But actually, the best thing that happened to me today didn't have anything to do with writing, literature or publishing, or even, as it happens, anything to do with tights. For various boring cancellation-related reasons, I ended up getting the train from East Didsbury to Manchester Airport this morning, and then catching a train on from there to Liverpool Lime Street. Whilst I was waiting for the train to Liverpool in the rather depressing waiting room at Manchester Airport, a sudden movement caught my eye, and I noticed a sparrow hopping around my feet, pecking hopefully at invisible crumbs. I felt a bit concerned about the sparrow: I wasn't sure how it had got into the waiting room, or how it was going to get back out through the automatic doors; but then suddenly I realised that there was actually a whole family of sparrows inside the waiting room. They were everywhere - lined up in a row on the beams in the roof, flitting from table to table cheeping to each other, perched on the back of a chair whilst scrutinising a man eating a Danish pastry. They were quite obviously having a great time. None of the other people in the waiting room (mostly cross-looking commuters, or people who were miserable because they had come back from holidays in the sun to damp, cold Manchester in October) seemed to notice the sparrows at all - even the man with the Danish pastry completely ignored them in spite of their best efforts to charm him into sharing his crumbs - but I sat there very happily watching them for about 20 minutes. I felt as if I had been unexpectedly transported to some tropical paradise where exotic hummingbirds might fly in and out or perch on the table, except of course that everyone looked colder and crosser than they probably would have done in a tropical paradise. But the sparrows were still the highlight of my day.

Lovely sparrow photograph by Rob Wallace via Creative Commons

my superego looks like this:

I am lying low at the moment. I am under a blanket. I feel distinctly blanket-ish.

I am doing a lot of reading. I have recently been reading William Morris’s very strange utopian novel News from Nowhere and H.G. Wells’ possibly even stranger Tono-Bungay. I am currently reading The Suburban Swindle a new book of short stories by an emerging US writer, Jackie Corley, which I am reviewing for Bookmunch. Next I will be reading The Ragged Trousered Philanthropist by Robert Tressell.

What I am not doing much of is writing. My blog has had a lot of extra traffic since being shortlisted for the Manchester Blog Awards, and whilst it’s great to have so many people stopping in for a visit it’s also strangely unnerving. It makes it harder to write things. I think I may be suffering from a case of “blogger’s remorse”. After all, it’s one thing to write a blog when you know that not many people (and certainly not many people you know in real life) are going to be reading it, but it’s quite another when lots of people (many of whom you know) are reading it, and having opinions about it, and you will also have to go out in public and acknowledge it as your own. My superego is going slightly crazy about all this (and ever since watching Slavoj Zizek’s “The Pervert’s Guide to Cinema” recently, I can’t help envisioning my superego as looking like Groucho Marx, which makes it extra weird). It is barking a lot of words at me in a very loud voice. Some of the words are things like “ridiculous” and “stupid” and “inane” and “twee” and “annoying”. It’s basically telling me that everyone is going to point and laugh at me, and then I’ll do something hugely embarrassing, and probably that all my clothes will also somehow fall off as well, in a general nightmare-type way.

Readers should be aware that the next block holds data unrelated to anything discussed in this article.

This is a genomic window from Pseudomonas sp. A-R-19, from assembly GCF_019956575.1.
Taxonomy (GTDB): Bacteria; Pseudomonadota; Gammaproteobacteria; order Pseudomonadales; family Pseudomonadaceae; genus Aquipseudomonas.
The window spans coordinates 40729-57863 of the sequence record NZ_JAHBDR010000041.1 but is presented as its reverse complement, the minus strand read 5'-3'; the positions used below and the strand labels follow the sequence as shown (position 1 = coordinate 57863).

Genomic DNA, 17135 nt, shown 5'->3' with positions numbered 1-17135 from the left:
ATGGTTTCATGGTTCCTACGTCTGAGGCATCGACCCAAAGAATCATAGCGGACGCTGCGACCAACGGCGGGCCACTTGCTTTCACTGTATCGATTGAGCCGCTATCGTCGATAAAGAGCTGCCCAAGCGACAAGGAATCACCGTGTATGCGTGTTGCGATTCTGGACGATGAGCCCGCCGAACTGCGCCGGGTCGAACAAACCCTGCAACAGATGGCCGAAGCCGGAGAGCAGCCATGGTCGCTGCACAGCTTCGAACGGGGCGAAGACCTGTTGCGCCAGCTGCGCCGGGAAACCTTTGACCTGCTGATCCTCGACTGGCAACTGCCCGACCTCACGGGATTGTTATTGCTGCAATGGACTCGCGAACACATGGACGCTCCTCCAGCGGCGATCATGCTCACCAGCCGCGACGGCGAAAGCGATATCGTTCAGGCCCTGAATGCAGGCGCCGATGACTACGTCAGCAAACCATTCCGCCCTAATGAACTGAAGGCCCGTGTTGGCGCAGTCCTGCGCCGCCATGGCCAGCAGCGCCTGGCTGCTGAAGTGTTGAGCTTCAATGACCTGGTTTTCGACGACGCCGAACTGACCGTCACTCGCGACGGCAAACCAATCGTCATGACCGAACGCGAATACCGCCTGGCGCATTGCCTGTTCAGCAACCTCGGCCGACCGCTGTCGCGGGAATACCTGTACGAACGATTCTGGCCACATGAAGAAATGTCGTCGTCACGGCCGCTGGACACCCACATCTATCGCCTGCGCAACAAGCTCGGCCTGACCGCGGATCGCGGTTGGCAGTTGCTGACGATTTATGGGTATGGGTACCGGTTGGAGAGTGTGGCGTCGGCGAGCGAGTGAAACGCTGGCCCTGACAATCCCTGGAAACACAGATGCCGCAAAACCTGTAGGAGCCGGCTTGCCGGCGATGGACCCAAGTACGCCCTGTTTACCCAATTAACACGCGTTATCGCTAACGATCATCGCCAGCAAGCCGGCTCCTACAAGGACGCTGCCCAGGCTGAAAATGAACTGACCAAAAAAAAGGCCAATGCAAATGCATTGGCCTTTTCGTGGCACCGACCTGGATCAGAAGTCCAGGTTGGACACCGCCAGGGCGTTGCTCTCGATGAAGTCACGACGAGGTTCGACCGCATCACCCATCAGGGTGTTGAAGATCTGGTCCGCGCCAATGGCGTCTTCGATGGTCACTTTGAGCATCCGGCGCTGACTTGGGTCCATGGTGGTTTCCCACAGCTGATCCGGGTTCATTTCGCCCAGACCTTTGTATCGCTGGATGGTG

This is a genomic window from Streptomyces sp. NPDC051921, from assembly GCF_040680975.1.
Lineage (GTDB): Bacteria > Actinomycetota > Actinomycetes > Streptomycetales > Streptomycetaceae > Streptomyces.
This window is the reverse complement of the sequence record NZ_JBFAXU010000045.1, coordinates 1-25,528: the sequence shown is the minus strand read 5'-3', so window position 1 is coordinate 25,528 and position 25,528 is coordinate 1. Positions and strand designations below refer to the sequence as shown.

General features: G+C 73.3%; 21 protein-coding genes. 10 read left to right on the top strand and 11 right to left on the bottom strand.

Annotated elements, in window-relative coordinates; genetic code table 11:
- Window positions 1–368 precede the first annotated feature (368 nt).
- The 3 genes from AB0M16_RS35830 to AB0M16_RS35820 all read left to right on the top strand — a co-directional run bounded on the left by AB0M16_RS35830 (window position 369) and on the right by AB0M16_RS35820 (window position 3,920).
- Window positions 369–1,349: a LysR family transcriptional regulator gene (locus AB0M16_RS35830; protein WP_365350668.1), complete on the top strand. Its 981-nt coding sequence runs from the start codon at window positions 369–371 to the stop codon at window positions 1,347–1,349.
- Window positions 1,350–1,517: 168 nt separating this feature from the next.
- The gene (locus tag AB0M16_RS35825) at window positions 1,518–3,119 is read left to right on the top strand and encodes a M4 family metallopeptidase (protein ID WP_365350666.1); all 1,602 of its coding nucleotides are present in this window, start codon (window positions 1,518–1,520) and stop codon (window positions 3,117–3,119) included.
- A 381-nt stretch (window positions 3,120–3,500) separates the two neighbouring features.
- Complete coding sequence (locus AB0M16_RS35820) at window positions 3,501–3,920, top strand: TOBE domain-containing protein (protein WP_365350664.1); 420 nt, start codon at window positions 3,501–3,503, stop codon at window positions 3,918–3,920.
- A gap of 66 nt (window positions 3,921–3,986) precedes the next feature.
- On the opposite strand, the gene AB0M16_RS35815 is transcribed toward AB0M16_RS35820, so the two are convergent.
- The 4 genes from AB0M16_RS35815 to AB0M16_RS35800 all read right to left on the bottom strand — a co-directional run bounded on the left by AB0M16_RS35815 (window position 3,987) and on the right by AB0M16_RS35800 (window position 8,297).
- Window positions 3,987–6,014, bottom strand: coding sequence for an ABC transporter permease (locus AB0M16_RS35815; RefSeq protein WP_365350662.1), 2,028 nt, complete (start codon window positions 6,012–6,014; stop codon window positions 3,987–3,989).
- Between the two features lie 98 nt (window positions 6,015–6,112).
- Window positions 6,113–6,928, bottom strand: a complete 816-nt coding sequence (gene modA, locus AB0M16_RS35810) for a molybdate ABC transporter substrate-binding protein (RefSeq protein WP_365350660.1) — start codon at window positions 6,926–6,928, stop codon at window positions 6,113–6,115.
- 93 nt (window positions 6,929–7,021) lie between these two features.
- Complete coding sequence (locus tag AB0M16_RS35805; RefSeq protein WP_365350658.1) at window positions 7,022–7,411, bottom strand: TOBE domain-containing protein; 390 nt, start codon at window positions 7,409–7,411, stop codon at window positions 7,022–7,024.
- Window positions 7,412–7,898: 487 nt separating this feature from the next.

However, I am not going to be defeated by my superego, even if it does closely resemble Groucho Marx. In fact I am going to dare its disapproval, so just watch this space...

advice to sink in slowly

I really like these "advice to sink in slowly" posters designed by recent and emerging graduates of University College Falmouth for the purpose of passing on advice and inspiration to first year students. A poster is given as a welcome gift to every new student when they enrol, but anyone can buy them on the advice to sink in slowly website. I’ve just treated myself to one of their posters (which arrived accompanied by a beautiful double-sided print by David Mathews and Temujin Doran) but it was very difficult to choose just one from the selection of goodies on offer!

Posters shown are by Jane Laurie ("Be Yourself"), Temujin Doran ("Learn an Instrument"), Carys Williams ("Collaborate") and Jasmine Foster ("Work Outside")

it's autumn

Autumn is really here now. I can smell it in the air. I like autumn. I like crispy early mornings, wearing boots and woolly tights, brisk walks, falling leaves, cosy jumpers and eating sustaining things like stew. I especially like that ‘back to school’ feeling of really getting down to business, a certain sense of purpose that comes along with the new stationery - fresh notebooks and really sharp pencils. It’s a good time of year.

I have to admit though that I’m not such a fan of the torrential rain we’ve been having of late. Or of the particularly unpleasant cold which has struck me down this week - I’m writing this from my sick bed. Still there’s worse things than lying around all day feeling slightly sorry for myself, eating soup, re-reading Jonathan Strange and Mr Norrell (the perfect book for chilly autumn afternoons), and looking forward to an evening of watching entertaining TV like ‘Dog Borstal’ in my pyjamas.

In other news I’ve got a review of Taking Pictures by Anne Enright up on the lovely Transmission blog at the moment where there are also lots of other good things. Check it out here.